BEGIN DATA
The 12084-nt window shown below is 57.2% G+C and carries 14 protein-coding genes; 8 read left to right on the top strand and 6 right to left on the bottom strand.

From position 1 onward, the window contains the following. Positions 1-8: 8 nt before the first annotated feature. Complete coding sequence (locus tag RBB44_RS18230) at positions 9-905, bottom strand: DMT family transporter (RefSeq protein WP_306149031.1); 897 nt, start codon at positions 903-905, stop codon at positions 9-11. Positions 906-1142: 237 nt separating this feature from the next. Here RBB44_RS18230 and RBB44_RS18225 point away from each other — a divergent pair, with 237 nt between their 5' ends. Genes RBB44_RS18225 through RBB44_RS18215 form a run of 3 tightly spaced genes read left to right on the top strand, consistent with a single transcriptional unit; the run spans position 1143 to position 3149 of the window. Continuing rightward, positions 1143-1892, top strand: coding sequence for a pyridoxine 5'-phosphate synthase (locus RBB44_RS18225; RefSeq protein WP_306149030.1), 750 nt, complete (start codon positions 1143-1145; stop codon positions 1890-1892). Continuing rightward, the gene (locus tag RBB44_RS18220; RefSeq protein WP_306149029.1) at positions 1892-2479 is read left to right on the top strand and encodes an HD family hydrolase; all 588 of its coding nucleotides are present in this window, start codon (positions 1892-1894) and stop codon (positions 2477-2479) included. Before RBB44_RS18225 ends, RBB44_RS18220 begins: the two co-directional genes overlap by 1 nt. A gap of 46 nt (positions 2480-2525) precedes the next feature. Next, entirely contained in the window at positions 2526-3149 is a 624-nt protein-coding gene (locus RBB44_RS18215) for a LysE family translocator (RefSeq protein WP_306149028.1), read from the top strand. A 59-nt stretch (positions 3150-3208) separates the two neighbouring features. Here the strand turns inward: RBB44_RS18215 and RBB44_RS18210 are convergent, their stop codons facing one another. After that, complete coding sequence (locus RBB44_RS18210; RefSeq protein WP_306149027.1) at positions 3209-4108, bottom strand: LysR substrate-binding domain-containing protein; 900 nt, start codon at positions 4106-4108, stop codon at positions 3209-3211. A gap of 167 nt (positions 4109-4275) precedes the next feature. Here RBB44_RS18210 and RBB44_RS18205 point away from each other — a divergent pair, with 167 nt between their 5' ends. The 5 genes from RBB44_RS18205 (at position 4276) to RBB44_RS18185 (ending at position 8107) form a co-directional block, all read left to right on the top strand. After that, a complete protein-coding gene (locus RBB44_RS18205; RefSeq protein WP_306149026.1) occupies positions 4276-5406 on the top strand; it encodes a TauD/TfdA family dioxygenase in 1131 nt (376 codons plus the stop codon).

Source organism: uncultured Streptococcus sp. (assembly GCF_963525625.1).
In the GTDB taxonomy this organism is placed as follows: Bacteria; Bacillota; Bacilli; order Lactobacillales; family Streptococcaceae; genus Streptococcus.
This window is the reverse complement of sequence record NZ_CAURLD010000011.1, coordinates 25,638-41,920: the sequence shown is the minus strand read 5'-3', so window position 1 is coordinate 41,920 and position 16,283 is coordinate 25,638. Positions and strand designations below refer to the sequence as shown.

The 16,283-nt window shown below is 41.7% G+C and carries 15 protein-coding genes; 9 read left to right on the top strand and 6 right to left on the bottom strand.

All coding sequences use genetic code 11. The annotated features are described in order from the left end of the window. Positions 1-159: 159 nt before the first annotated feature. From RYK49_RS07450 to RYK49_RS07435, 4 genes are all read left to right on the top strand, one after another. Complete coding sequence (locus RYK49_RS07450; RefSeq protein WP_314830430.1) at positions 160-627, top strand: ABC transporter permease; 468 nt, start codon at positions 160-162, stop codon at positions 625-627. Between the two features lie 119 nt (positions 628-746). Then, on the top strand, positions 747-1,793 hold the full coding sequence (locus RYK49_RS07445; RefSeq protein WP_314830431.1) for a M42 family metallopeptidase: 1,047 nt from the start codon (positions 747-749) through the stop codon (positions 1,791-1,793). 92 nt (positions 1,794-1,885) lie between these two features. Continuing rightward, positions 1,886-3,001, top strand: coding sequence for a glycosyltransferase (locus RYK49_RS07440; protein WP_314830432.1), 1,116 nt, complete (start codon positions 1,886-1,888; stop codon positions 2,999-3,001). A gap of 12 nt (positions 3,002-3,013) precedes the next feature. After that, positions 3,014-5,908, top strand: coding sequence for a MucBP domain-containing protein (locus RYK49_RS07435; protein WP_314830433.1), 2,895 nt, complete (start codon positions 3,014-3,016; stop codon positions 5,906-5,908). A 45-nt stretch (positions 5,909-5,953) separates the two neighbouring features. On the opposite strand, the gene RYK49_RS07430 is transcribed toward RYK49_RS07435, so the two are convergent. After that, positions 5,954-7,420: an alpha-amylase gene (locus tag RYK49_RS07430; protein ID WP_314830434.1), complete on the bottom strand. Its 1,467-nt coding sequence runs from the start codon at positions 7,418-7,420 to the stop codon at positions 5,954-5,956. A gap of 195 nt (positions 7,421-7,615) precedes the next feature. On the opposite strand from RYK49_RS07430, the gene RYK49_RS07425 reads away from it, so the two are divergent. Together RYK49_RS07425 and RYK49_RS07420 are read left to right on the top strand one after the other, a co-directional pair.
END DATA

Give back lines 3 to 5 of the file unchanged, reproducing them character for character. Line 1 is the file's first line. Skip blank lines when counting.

Source organism: uncultured Streptococcus sp. (assembly GCF_963525625.1).
In the GTDB taxonomy this organism is placed as follows: Bacteria; Bacillota; Bacilli; order Lactobacillales; family Streptococcaceae; genus Streptococcus.
This window is the reverse complement of sequence record NZ_CAURLD010000011.1, coordinates 25,638-41,920: the sequence shown is the minus strand read 5'-3', so window position 1 is coordinate 41,920 and position 16,283 is coordinate 25,638. Positions and strand designations below refer to the sequence as shown.